At 78, Jerry Lee Lewis doesn’t have to make records anymore. His reputation as one of the earliest rock ‘n rollers has been cemented for eons now, but here he is with yet another album, one of several he’s issued in the last decade. Predictably, it’s a welcome release from The Killer. Lewis rubbed shoulders with most of the cats who wrote the Great American Songbook, and his ability to deliver his renditions of tunes that fall squarely in that category is impeccable.
Jerry Lee LewisRock & Roll Time(Vanguard)4 out of 5 stars Now three albums into a comeback that began with 2006’s Last Man Standing duet set and continued with 2010’s Mean Old Man, Jerry Lee Lewis seems truly reinvigorated in his waning years. He’s pushing 80 but you’ll never be able to tell from the strutting, swaggering performances on this album. Credit producers Steve Bing and veteran drummer Jim Keltner, both back from the previous release, for corralling an A list of sidemen (and one woman) to provide the killer with all the support he needs.
Even staring 80 years in the face, Lewis remains a defiantly ornery presence, and the stellar cast here – Neil Young, Robbie Robertson, Doyle Bramhall II – are kept firmly in harness to his still muscular vocals and stridentbarrelhouse piano. There are nods to Lewis’s role as rock’n’roll founding father – Keef ’n’ Ron show up for Chuck’s Little Queenie – but country is where the Killer’s heart resides, and Jimmie Rodgers’s Blues Like Midnight and Dylan’s Stepchild come steeped in stoic sorrow, while Shelby Lynne adds spice to Kristofferson’s Here Comes That Rainbow. A nice appetiser for the new tell-all biography.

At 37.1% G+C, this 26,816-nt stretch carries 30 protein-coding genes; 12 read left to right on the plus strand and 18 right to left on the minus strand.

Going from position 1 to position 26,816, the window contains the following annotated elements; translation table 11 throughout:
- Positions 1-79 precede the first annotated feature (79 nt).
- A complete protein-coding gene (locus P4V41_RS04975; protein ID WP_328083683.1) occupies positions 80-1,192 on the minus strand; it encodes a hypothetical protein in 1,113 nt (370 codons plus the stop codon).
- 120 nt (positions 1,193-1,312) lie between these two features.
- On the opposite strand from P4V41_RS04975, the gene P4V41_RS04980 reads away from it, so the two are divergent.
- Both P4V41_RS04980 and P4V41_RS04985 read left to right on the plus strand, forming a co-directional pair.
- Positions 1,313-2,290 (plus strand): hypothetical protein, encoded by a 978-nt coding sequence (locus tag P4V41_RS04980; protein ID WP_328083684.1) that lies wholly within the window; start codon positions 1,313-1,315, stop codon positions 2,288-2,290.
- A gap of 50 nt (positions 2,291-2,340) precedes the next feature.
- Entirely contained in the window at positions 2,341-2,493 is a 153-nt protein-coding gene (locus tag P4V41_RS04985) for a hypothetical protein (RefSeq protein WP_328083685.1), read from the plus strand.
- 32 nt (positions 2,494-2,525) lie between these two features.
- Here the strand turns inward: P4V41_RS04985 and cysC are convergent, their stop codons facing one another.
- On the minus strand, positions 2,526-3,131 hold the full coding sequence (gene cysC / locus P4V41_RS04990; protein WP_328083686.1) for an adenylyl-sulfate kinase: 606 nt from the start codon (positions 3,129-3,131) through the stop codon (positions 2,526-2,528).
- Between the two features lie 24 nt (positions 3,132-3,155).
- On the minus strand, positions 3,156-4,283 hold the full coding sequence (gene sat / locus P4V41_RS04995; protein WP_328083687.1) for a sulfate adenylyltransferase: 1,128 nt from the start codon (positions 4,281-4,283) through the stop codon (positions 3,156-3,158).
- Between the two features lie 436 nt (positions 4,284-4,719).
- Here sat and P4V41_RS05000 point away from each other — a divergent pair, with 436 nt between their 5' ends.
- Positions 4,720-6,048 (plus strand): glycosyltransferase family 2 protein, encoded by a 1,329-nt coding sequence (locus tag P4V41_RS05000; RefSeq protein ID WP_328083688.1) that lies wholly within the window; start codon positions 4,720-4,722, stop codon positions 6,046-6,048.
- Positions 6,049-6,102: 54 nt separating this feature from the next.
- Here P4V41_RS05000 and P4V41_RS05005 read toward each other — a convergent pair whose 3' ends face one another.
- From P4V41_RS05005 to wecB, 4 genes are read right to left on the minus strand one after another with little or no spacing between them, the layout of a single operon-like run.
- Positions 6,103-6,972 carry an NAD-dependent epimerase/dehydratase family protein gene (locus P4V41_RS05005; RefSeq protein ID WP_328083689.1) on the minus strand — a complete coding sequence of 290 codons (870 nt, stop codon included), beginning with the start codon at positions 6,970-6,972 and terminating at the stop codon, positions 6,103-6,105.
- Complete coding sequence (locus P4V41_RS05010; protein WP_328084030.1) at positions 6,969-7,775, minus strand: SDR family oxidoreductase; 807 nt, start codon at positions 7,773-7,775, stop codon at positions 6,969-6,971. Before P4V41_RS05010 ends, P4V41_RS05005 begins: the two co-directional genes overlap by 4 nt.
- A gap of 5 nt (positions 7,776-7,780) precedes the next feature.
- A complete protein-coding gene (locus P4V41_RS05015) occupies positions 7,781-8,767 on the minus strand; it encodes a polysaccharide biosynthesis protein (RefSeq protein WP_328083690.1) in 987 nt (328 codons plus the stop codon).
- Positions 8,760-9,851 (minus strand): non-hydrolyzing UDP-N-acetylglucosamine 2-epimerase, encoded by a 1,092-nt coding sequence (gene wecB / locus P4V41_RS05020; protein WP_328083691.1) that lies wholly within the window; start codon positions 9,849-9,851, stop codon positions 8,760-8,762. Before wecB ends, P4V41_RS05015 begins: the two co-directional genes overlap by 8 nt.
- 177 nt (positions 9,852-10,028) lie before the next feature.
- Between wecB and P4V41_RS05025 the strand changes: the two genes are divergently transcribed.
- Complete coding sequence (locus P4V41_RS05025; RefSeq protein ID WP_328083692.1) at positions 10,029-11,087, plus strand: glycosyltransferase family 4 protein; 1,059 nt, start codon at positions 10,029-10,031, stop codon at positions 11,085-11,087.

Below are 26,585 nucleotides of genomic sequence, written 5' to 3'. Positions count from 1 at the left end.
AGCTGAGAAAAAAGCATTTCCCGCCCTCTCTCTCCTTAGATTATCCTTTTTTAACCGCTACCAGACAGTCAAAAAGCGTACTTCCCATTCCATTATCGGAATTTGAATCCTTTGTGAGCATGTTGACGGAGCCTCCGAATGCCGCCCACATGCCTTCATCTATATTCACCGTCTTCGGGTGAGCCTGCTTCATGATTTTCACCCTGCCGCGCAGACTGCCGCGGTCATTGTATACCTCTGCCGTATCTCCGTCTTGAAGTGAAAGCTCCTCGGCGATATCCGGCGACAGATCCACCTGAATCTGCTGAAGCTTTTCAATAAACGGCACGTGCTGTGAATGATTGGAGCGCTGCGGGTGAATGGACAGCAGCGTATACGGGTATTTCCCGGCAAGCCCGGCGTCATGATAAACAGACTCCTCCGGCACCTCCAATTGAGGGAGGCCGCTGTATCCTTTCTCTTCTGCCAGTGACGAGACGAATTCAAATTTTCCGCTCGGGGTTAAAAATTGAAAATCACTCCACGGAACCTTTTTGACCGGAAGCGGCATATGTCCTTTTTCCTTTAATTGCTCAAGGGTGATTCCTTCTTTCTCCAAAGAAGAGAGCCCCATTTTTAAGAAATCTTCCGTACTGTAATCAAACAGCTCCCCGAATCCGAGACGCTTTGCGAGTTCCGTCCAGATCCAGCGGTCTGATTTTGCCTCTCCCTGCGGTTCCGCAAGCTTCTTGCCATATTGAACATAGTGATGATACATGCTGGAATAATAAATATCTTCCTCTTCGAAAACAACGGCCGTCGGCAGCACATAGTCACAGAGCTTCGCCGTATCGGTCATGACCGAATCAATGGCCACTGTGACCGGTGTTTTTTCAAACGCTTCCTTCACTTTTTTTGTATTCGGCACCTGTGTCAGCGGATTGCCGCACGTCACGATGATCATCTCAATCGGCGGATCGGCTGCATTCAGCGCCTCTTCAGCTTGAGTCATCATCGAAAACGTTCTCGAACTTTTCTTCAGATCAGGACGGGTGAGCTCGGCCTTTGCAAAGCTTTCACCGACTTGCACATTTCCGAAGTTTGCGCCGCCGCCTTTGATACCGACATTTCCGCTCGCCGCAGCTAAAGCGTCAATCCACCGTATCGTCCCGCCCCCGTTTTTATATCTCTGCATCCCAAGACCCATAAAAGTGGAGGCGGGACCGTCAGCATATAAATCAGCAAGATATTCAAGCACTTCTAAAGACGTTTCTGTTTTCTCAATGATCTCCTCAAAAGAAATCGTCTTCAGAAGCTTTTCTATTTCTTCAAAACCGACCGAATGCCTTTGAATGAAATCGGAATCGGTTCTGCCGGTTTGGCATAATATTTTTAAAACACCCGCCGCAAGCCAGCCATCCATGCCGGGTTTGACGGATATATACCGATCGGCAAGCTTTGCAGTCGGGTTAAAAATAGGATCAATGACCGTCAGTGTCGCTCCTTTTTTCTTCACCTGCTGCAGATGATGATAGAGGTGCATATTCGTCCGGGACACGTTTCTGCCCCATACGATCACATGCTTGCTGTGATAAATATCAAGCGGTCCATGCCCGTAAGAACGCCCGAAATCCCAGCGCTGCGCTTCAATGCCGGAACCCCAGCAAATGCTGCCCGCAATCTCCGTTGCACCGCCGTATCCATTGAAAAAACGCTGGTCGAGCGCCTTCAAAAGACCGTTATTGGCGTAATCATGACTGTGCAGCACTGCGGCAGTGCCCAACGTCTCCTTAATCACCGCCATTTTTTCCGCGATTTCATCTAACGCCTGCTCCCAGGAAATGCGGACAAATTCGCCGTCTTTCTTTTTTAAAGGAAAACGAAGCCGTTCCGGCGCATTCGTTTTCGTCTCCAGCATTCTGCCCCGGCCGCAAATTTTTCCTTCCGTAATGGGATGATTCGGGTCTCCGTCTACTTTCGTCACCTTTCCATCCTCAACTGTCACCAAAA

There's a different feel to 2014's Rock & Roll Time, the third album Jerry Lee Lewis has made with benefactor and producer Steve Bing. Once again, superstar drummer Jim Keltner co-produces (as he did on 2010's Mean Old Man), and the pair bring the Killer back where he belongs -- right at Sun Studios. In case anybody missed the point, Jerry Lee is placed directly in front of the old Sun building itself on the cover of Rock & Roll Time, underscoring a point the music makes perfectly plain: Jerry Lee is once again singing some of that old-time rock & roll.
For his follow-up to 2006's Last Man Standing and 2010's Mean Old Man, Jerry Lee Lewis once again invites his famous friends to play on some old favorites. This time, though, he's not in a duetting mood. Lewis relegates the likes of Keith Richards, Robbie Robertson, Neil Young and Nils Lofgren to guitar and backing vocals – making this less a star-studded spectacle than a personal statement, with the 79-year-old singer bringing his voice and piano to several blues standards, a couple of Chuck Berry tunes and an unexpected Dylan deep cut ("Stepchild").
Jerry Lee Lewis’s “Rock & Roll Time” sounds like an after-hours session with famous friends, vintage guitars and a half-planned set list. Why not? Jerry Lee Lewis is a rebel, an authentic person; let him make an authentic record. Free him from restrictions! It isn’t that simple anymore, if ….